Alamy QC. How it works – updated for 2017

© Larry Lilac / Alamy

With the introduction of our new Alamy Image Manager we’ve made some changes to the way Quality Control (QC) works.

Our QC policy is still the same – you can still send us anything you want so long as it meets our technical criteria.

We have a three star ranking system that is based on your QC history and how often you pass or fail QC. The more stars you have the more quickly you pass QC.

  • If you’ve got three stars you’re doing really well and your submissions will be looked at as quickly as we possibly can.
  • A two star ranking and you’re nearly there, just be sure to take the time to really check those images to gain that extra star.
  • One star means you fail QC a lot and your work takes longer to be looked at. If you do fail, your account will be frozen for 10 days before you can upload images again. For more information on passing QC click here.

You can see your QC rank in your ‘Alamy dashboard’.

It’s easy to get 3 stars. All you need to do is make sure you‘ve read through and understand our guidelines on our Contributor Homepage.

  • North40

    Does Alamy understand how rude, discourteous, and unprofessional it is to hold submissions for six weeks before Alamy tells the submitter why it failed??

  • Rob Chambers

    Can someone help! How is it that some work I have dried to upload to Alamy and have been denied, that the photos are not good quality yet some have been published in 5 top magazines?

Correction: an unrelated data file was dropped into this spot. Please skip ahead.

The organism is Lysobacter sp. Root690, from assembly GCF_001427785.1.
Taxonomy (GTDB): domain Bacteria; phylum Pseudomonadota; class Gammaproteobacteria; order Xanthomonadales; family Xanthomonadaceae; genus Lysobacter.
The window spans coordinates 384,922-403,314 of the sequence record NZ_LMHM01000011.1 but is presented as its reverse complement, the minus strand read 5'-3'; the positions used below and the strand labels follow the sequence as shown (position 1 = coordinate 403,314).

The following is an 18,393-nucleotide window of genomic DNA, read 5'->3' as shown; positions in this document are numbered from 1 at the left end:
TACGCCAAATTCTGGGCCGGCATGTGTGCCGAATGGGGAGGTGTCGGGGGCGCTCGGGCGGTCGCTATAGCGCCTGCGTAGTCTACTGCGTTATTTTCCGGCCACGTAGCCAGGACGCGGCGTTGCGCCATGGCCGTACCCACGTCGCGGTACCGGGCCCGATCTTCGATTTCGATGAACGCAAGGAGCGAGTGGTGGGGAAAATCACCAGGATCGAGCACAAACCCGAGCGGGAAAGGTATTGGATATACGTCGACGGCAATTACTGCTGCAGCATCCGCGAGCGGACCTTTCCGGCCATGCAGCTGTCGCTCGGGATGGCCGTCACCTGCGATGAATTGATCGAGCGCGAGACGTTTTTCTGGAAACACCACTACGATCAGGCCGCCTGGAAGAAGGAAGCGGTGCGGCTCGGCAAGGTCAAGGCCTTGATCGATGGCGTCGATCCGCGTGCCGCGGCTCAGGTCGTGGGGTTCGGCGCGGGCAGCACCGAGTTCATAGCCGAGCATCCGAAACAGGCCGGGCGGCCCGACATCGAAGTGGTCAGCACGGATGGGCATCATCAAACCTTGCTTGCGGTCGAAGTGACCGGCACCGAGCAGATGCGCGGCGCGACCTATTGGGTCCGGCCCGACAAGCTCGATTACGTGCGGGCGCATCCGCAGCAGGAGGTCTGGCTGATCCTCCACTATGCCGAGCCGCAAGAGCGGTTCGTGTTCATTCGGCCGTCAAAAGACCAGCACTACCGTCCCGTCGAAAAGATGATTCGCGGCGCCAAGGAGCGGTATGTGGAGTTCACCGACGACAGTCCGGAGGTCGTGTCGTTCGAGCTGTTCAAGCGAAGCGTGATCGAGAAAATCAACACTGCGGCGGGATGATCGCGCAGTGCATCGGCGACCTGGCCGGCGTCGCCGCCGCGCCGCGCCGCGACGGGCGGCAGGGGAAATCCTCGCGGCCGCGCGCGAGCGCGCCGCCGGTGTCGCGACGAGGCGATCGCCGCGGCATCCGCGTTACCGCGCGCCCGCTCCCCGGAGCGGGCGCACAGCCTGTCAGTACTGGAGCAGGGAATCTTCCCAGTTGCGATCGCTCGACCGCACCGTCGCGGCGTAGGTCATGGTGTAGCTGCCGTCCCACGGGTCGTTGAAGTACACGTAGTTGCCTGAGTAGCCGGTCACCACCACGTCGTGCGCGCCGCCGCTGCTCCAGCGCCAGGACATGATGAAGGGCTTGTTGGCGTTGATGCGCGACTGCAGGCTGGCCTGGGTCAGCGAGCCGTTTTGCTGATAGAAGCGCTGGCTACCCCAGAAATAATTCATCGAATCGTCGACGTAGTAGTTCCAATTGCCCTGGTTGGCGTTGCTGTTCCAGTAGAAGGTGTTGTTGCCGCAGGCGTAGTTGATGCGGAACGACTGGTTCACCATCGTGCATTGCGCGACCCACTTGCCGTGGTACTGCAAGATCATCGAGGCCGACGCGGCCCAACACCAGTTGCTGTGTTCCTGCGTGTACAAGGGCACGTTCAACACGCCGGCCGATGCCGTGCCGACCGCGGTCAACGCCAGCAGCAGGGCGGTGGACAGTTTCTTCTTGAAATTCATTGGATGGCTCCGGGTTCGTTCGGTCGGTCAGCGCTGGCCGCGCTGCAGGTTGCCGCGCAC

• Rachit Gupta

    I had uploaded 6 images for the first time on 25th August, 2015. The status turned out to be a “fail”, reason being the number of images id submitted was exceeding the limit of 4. So on the next day (26/8/2015) i uploaded 4 images for reviewing. But I still have not got any results as of yet. Need some help with this..

  • AlamyAdmin

    If you’ve got any questions on how QC works please email and they’ll be happy to help. Sorry we can’t provide support in the blog comments.

    Many thanks!

  • Ekta Minocha

    I also submitted my photos on 28 August and i haven’t yet received response on QC check. Since it was my first time i submitted only 4 images and am waiting for responce from QC to upload further.

  • Tracy Collyer

    been waiting 13 days for QC 🙁

  • Kelli Scott



  • Chakib

    I am having the same problem as most. My first submission was more than 4 and was denied, then I uploaded 4 and its taking a while.

    • Apparantly you are placed on hold for 28 days if you fail a submission.

  • Oliver Lynton

    Hi. I am also new to Alamy and uploaded 4 images. As there is no upload confirmation I assumed something had gone wrong and so uploaded the same 4 again. Even though they were in different sets they were both rejected because of ‘number of images’. I’ve uploaded the 4 again but now read here it may take several weeks for the QC process.

  • Terri

    I uploaded four images for the first time about a week ago. Still have not heard anything. How long does this process take?